Australian Lucy Kennedy (Mitchelton-SCOTT) has claimed an impressive victory in the inaugural edition of the women’s Clásica San Sebastián, overcoming an untimely puncture and fighting back into contention before taking a hard earned solo win.
The 31-year-old showed her relentless determination, never giving up hope after leading the race solo, suddenly puncturing and then finding herself over one-minute behind the leaders. After help from teammate Georgia Williams, Kennedy attacked across to the new solo leader, Janneke Ensing (WNT-Rotor), on the final steep climb before passing her and powering on ahead and to the race victory.
In the opening stages of the race, two-riders Lourdes Oyarbide (Movistar) and Anastasia Chursina (BTC-City) broke away from the peloton and headed out a three-minute advantage. On the following climbs a chase group of 14-riders formed with Williams and Kennedy there for Mitchelton-SCOTT.
On the approach to the penultimate climb, the Maddiola, the duo were caught and two new riders broke away from group and quickly extended their lead out to 40 seconds.
With sections as steep as 16% on the climb, Kennedy picked her moment, attacked away from the group and opened up a gap before passing the duo and leading the race solo over the top of the climb with an advantage of 55 seconds and 40 kilometres to go.
There was a drastic change of events as Kennedy suddenly suffered a puncture on the descent of the climb, and after a slow change and subsequent second mechanical from a neutral service motorbike, it looked like Kennedy had lost her chance of victory.
Three-riders had broken away from the leading group and passed Kennedy as she stood hopelessly waiting for a wheel change. The Mitchelton-SCOTT rider quickly found herself one-minute behind the front of the race.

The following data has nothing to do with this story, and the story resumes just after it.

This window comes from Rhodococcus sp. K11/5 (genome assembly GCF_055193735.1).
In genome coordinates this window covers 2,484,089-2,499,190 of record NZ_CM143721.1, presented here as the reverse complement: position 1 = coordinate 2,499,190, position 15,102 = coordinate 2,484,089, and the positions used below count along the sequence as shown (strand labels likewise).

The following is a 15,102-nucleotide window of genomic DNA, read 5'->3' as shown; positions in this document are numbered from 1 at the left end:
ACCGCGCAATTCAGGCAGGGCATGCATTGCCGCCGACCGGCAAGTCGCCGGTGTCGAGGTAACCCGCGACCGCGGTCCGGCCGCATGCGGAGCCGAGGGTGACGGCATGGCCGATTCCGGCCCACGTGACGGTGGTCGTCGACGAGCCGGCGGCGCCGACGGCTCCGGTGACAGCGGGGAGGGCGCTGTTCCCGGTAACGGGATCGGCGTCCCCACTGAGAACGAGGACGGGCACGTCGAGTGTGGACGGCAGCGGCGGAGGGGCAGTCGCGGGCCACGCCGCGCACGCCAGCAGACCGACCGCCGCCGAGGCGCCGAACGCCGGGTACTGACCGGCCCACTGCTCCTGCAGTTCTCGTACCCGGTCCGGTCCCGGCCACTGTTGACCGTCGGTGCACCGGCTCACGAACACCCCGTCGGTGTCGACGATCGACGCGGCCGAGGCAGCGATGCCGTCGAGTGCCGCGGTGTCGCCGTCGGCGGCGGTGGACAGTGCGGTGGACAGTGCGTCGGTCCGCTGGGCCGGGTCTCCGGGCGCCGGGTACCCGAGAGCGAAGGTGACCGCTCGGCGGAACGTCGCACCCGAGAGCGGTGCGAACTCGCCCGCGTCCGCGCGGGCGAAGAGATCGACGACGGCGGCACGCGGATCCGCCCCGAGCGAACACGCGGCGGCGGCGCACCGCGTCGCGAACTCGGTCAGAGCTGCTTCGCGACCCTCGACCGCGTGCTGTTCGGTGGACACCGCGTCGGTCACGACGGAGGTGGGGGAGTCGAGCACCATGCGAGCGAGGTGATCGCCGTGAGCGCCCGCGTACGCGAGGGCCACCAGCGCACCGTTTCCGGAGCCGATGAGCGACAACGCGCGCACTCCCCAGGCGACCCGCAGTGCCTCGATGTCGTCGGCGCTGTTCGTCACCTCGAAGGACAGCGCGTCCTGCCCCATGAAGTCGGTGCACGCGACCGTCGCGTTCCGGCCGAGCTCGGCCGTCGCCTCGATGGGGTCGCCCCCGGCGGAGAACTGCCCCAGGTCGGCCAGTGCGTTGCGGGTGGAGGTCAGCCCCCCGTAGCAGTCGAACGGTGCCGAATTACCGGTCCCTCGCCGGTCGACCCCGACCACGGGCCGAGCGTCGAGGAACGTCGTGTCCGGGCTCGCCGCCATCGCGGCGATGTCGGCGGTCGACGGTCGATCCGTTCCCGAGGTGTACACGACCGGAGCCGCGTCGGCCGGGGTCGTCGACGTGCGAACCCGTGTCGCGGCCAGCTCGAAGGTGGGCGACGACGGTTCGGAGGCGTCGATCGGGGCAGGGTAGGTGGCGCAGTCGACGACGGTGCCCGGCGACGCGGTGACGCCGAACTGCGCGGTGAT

After getting into the rhythm of things once again, Kennedy was back in the main chase group but thankfully had teammate Williams there for company. Williams made a huge effort to pace Kennedy back towards the new solo leader, bringing the gap down to 30 seconds.
After Williams’ hard work, Kennedy took over as the final climb, the Murgil Tontorra started and giving it her all on the brutally steep slopes, she attacked away from the group on the hunt for Ensing.
Towards the top of the climb the Australian rider managed to make contact and pass Ensing before powering on ahead, holding a lead of just 20 seconds on the flat final six-kilometre run into the finish. It proved to be enough, as Kennedy crossed the line to take a much deserved solo victory in San Sebastián.
Lucy Kennedy: “I’m still in a little bit of a shock really. I had a bit of bad luck on the descent with a flat and then another mechanical so I don’t want to say I thought it was over but it was looking unlikely, but I just kept on fighting and kept on fighting.
“It’s my second win around here after Emakumeen Saria so I really like this area. I really like the courses they set, really tough courses and the fans are incredible. On that last climb, that was what kept me going the fans screaming.
“It’s really special. I have to thank all of my teammates, but particularly Georgia Williams, she absolutely destroyed herself leading into the final climb, so she deserves this as much as I do.”